You can’t take it with you and you know it’s too worthless to be sold
While listening to Bob Dylan’s When You Gonna Wake Up? on a recent weekend drive, I was struck by the “too-worthless-to-be-sold” lyric.
By Brian Hufford, CPA, CFP®
While listening to Bob Dylan’s When You Gonna Wake Up? on a recent weekend drive, I was struck by the “too-worthless-to-be-sold” lyric. At the risk of having counterfeit philosophies polluting my thoughts, I thought about a revelation I had recently concerning dentists’ perceptions of their career financial legacy.
Which of the following do you think gives dentists the most confidence for their financial future — 1) their annual savings, 2) their holdings in stocks and bonds, or 3) realizing the maximum future value of their dental practice and office building?
In the past few months, I have been shocked to learn that dentists have the most confidence in the value of their practices and office buildings when pursuing a retirement goal. I learned this from informal individual retirement confidence surveys that our firm conducts regularly.
I asked myself what it is about a dentist’s practice and office building that inspires financial confidence more than holding a diversified stock portfolio of an equal value of large companies such as McDonald’s, American Express, and Walmart? What is it about a dental office building in Terre Haute, Ind., that inspires so much confidence for retirement that a dentist would leverage it at nearly 100% and spend a career paying off the debt, with the belief that the realized value from sale or rental could provide a confident retirement?
Perhaps the obvious answer is the fact that dentists derive their financial confidence from their professional skills, and they are confident that buyers will ultimately line up to experience the same success their practice and location gave them. To quote Bob Dylan’s lyrics again — “You’ve got some big dreams, baby, but in order to dream, you gotta still be asleep.”
Dental practices and office buildings are valuable assets. But they break several rules of successful investing, primarily a lack of diversification and a lack of liquidity. To remedy this problem, our firm recommends the following steps:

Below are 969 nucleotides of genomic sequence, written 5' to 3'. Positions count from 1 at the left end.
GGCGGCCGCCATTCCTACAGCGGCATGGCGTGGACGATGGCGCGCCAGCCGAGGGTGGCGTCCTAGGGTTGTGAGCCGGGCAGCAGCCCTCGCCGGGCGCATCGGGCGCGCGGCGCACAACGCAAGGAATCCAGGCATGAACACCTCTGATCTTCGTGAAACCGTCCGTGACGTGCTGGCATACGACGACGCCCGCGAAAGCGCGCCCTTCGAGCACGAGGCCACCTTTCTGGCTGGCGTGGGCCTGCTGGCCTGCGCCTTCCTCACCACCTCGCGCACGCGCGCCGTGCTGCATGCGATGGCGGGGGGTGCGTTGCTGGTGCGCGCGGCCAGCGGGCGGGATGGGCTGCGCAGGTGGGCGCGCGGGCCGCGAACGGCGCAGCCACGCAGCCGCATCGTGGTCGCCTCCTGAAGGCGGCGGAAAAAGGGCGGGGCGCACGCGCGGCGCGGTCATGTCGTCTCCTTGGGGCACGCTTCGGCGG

1. Don’t depend on the value of your practice and office building as retirement assets. You likely will realize value from your practice and office building, but plan to retire from savings and liquid investments. This advances two important habits — learning to save and learning to invest. It fosters the important principle of diversification.
2. Don’t pay debt so quickly that you sabotage your ability to save 20% of income. Having a singular goal of becoming debt-free is toxic to financial freedom. You should have dual goals of saving 20% of income while eliminating debt more slowly. This is a safer way to retire debt and benefits from the principles of compound growth.
3. Don’t allow expensive children to interrupt retirement savings. One of the largest late-career problems with continuing a savings plan is expensive adult children and costs for college tuition, weddings, etc. Always have savings as a primary goal. If necessary, use student loans for college costs so that savings are not interrupted. This sounds radical and perhaps even unfeeling, but your kids will always be okay if you are okay.
4. Use large deductible pension plans for the second half of your career to ramp up retirement assets. Under current pension law, most dentists older than 45 can save and deduct more than $150,000 per year in 401(k)/cash balance-paired plan arrangements. With a combined tax savings of 40% in federal and state income taxes, large plan contributions later in a career are a great way to diversify and provide liquidity.
5. Be realistic about investment opportunity and risk. With the uncertainty in today’s economy, dentists somehow cling to a belief that the investment in a dental practice and office building are safer than a globally diversified portfolio of stocks, real estate, and bonds. This is demonstrably false due to the principles of diversification and liquidity, yet dentists put confidence in the future value of practice assets. It is critical to change this belief to foster significant savings to replace working income.
In summary, you cannot take it with you when you go. Your dental practice assets have helped you produce a great working income. Do not depend on them when you can no longer practice.
Brian Hufford, CPA, CFP®, is CEO of Hufford Financial Advisors, LLC, an independent, fee-only planning firm that helps dentists achieve financial peace of mind. Contact Hufford at (888) 470-3064 or firstname.lastname@example.org.
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